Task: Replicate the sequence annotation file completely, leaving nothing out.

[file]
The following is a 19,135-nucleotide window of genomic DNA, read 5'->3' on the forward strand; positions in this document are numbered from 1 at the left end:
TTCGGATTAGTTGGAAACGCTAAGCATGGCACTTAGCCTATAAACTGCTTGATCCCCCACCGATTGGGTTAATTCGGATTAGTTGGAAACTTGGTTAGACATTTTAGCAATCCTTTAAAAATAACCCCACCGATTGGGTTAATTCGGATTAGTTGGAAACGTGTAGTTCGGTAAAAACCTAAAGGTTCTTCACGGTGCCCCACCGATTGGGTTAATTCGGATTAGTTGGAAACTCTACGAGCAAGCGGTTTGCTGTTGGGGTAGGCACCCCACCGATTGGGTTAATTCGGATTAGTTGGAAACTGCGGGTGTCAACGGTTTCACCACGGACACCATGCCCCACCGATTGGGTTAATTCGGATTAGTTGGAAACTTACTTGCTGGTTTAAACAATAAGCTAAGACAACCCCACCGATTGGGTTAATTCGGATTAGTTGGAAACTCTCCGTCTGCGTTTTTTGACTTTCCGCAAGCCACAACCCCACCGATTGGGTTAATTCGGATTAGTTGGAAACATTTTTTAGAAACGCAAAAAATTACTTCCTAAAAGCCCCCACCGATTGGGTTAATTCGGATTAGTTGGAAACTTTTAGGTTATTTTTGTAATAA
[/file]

The following is a 19,135-nucleotide window of genomic DNA, read 5'->3' on the forward strand; positions in this document are numbered from 1 at the left end:
TTCGGATTAGTTGGAAACGCTAAGCATGGCACTTAGCCTATAAACTGCTTGATCCCCCACCGATTGGGTTAATTCGGATTAGTTGGAAACTTGGTTAGACATTTTAGCAATCCTTTAAAAATAACCCCACCGATTGGGTTAATTCGGATTAGTTGGAAACGTGTAGTTCGGTAAAAACCTAAAGGTTCTTCACGGTGCCCCACCGATTGGGTTAATTCGGATTAGTTGGAAACTCTACGAGCAAGCGGTTTGCTGTTGGGGTAGGCACCCCACCGATTGGGTTAATTCGGATTAGTTGGAAACTGCGGGTGTCAACGGTTTCACCACGGACACCATGCCCCACCGATTGGGTTAATTCGGATTAGTTGGAAACTTACTTGCTGGTTTAAACAATAAGCTAAGACAACCCCACCGATTGGGTTAATTCGGATTAGTTGGAAACTCTCCGTCTGCGTTTTTTGACTTTCCGCAAGCCACAACCCCACCGATTGGGTTAATTCGGATTAGTTGGAAACATTTTTTAGAAACGCAAAAAATTACTTCCTAAAAGCCCCCACCGATTGGGTTAATTCGGATTAGTTGGAAACTTTTAGGTTATTTTTGTAATAA